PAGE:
Above: File image of Jonathan Haskel. Image copyright: Pound Sterling Live, Still Courtesy of Imperial College Business School.
Jonathan Haskel is the latest member of the Bank of England to warn there is no prospect of a rate cut over the coming months as the UK's labour market remains too "tight".
Haskel told an audience at the University of Warrick that the still-high degree of labour market tightness continues to impart inflationary pressures on the economy.
"This will need higher rates for longer to get inflation sustainably to target. This is why I have been voting for higher rates at recent meetings," he said.
Haskel presented new research on how previous shocks - namely the energy shock and pandemic - fed into surging inflation.
But, crucially, the shocks also altered the UK labour market, making it less efficient in filling available vacancies in the country's businesses.
"The matching efficiency of the labour market appears to have been impaired since the pandemic, “tightening” the labour market," says Haskel.
This meant wage pressures have risen and remain high, high enough to ensure UK inflation rates won't fall to 2.0% anytime soon.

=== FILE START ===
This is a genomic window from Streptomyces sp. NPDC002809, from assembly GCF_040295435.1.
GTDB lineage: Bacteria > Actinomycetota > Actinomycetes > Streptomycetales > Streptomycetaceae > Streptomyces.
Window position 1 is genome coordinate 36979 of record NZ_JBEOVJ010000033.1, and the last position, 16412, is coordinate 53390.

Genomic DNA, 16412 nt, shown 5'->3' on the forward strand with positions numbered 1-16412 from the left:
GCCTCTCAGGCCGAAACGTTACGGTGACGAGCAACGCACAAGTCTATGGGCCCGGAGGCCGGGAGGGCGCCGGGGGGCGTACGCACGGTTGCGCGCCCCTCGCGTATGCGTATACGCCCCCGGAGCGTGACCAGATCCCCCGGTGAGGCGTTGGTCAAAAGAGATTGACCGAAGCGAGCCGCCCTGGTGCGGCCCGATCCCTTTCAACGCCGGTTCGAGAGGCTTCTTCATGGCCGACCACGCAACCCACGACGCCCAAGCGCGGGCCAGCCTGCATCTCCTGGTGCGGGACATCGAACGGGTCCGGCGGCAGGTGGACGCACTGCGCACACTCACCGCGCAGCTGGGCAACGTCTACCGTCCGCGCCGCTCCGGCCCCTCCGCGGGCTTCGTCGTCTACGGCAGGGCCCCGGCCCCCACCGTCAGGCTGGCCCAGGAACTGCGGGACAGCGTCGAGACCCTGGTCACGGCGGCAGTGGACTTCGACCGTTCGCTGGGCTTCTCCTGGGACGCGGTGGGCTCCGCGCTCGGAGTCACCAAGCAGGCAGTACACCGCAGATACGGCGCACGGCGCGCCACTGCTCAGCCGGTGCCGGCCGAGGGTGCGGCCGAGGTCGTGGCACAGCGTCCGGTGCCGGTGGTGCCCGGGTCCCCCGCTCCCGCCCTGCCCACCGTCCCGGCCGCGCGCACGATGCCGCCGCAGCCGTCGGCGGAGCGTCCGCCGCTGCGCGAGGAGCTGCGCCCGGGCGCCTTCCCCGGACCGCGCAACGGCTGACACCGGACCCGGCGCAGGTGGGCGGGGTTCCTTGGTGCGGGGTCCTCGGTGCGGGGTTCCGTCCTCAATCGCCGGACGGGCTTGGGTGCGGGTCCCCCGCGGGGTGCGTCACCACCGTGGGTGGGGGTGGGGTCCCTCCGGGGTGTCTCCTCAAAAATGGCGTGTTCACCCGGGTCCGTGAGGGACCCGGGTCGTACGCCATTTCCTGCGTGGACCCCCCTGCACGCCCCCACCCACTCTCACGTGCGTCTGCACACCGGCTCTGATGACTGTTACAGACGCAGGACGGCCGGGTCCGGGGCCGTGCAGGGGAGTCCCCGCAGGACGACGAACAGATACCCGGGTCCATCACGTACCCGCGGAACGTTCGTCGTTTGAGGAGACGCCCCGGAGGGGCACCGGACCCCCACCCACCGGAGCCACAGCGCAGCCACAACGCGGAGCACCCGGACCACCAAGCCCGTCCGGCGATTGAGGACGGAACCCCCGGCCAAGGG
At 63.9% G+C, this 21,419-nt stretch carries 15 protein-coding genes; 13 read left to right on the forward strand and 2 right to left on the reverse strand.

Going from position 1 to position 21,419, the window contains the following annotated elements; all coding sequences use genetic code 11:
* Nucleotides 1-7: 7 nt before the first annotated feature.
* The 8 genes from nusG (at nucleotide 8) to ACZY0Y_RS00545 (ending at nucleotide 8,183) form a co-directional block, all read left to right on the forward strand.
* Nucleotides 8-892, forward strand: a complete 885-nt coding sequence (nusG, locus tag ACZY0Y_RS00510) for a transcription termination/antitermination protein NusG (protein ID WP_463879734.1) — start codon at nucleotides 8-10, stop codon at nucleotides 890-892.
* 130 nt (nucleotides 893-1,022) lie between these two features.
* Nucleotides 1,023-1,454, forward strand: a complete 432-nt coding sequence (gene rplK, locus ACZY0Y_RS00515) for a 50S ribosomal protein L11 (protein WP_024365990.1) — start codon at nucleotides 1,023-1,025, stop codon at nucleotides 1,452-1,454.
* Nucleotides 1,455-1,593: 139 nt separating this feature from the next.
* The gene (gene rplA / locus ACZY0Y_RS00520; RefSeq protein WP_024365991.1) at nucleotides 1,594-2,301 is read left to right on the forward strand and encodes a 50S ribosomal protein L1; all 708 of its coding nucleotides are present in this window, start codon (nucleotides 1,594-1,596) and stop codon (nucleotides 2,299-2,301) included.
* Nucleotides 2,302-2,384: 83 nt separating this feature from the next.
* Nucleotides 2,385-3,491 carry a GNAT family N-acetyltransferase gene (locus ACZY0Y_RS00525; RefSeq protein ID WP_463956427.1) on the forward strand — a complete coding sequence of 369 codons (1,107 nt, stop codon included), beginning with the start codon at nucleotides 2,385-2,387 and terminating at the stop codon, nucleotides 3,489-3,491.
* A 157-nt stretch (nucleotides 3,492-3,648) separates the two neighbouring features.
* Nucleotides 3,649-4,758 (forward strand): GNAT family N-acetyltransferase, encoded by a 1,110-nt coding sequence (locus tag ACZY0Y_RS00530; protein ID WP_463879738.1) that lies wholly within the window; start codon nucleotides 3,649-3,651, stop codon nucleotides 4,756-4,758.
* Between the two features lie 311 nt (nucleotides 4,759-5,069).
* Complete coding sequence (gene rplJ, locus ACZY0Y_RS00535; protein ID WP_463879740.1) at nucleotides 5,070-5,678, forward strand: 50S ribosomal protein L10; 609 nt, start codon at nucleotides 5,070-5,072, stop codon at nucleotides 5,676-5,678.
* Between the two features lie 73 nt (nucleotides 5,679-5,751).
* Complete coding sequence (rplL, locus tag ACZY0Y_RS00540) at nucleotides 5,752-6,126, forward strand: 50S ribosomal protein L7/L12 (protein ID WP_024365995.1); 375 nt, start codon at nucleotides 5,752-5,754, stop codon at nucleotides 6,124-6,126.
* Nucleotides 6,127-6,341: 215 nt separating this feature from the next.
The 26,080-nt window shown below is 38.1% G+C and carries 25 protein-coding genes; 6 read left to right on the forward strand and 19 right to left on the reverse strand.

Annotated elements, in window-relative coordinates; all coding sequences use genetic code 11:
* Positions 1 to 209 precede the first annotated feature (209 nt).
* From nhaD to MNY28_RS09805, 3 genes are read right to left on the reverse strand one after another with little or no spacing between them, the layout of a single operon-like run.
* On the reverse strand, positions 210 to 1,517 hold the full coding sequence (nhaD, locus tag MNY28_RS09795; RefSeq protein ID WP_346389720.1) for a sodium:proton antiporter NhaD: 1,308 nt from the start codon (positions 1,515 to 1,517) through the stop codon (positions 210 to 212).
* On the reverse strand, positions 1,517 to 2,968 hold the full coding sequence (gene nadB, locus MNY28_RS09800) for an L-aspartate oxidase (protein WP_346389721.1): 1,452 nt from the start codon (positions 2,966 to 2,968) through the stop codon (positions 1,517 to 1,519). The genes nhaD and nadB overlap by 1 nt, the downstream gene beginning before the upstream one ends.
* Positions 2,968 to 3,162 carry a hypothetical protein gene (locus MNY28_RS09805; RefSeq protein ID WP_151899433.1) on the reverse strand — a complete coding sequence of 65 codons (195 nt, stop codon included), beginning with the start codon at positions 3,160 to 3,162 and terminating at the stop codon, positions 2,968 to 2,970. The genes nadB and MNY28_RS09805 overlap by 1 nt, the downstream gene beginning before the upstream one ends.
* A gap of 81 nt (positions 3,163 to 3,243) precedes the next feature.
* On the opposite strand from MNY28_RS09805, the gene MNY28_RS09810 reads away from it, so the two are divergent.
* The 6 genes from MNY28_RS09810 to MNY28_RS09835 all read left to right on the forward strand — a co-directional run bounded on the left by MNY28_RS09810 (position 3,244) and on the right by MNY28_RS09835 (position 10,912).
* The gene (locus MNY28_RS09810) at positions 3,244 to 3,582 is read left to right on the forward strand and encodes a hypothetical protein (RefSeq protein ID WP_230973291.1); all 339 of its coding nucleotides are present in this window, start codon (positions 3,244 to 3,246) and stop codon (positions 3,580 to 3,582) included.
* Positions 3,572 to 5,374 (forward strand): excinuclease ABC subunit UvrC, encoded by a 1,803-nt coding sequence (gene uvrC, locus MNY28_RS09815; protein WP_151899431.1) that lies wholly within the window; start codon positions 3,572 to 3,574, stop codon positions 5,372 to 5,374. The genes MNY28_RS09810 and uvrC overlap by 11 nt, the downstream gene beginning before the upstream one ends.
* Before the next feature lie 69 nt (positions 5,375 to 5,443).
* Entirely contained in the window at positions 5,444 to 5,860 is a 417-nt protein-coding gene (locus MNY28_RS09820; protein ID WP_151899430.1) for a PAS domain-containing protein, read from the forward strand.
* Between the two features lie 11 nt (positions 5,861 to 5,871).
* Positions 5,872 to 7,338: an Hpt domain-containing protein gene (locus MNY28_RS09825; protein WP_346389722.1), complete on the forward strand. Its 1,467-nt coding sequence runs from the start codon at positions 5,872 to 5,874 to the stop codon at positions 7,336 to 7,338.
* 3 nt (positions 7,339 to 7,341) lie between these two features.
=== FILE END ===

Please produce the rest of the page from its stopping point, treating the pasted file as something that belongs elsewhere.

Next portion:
"Does the current outlook suggest scope for moderation in rates anytime soon?" asks Haskel.
"No. The labour market is still historically tight. At current rates of change it would take at least a year to fall back to average pre-pandemic tightness, with the precise time depending critically on the greater the degree to which matching in the labour market has been impaired," he answers.
Haskel also reflects that productivity growth in the UK remains in the doldrums, putting upward pressure on costs.
"Rates will have to be held higher and longer than many seem to be expecting," he says.
Haskel's comments follow those of Bank of England Governor Andrew Bailey, who on Monday warned the market was misguided to expect significant rate cuts in 2024 as the task of bringing inflation down was ongoing.
Bank of England Deputy Governor Dave Ramsden said in a television interview on Tuesday that UK inflation is becoming more "home-grown" and will be “challenging to squeeze out of the system."
Ramsden said monetary policy would have to stay "restrictive for an extended period of time".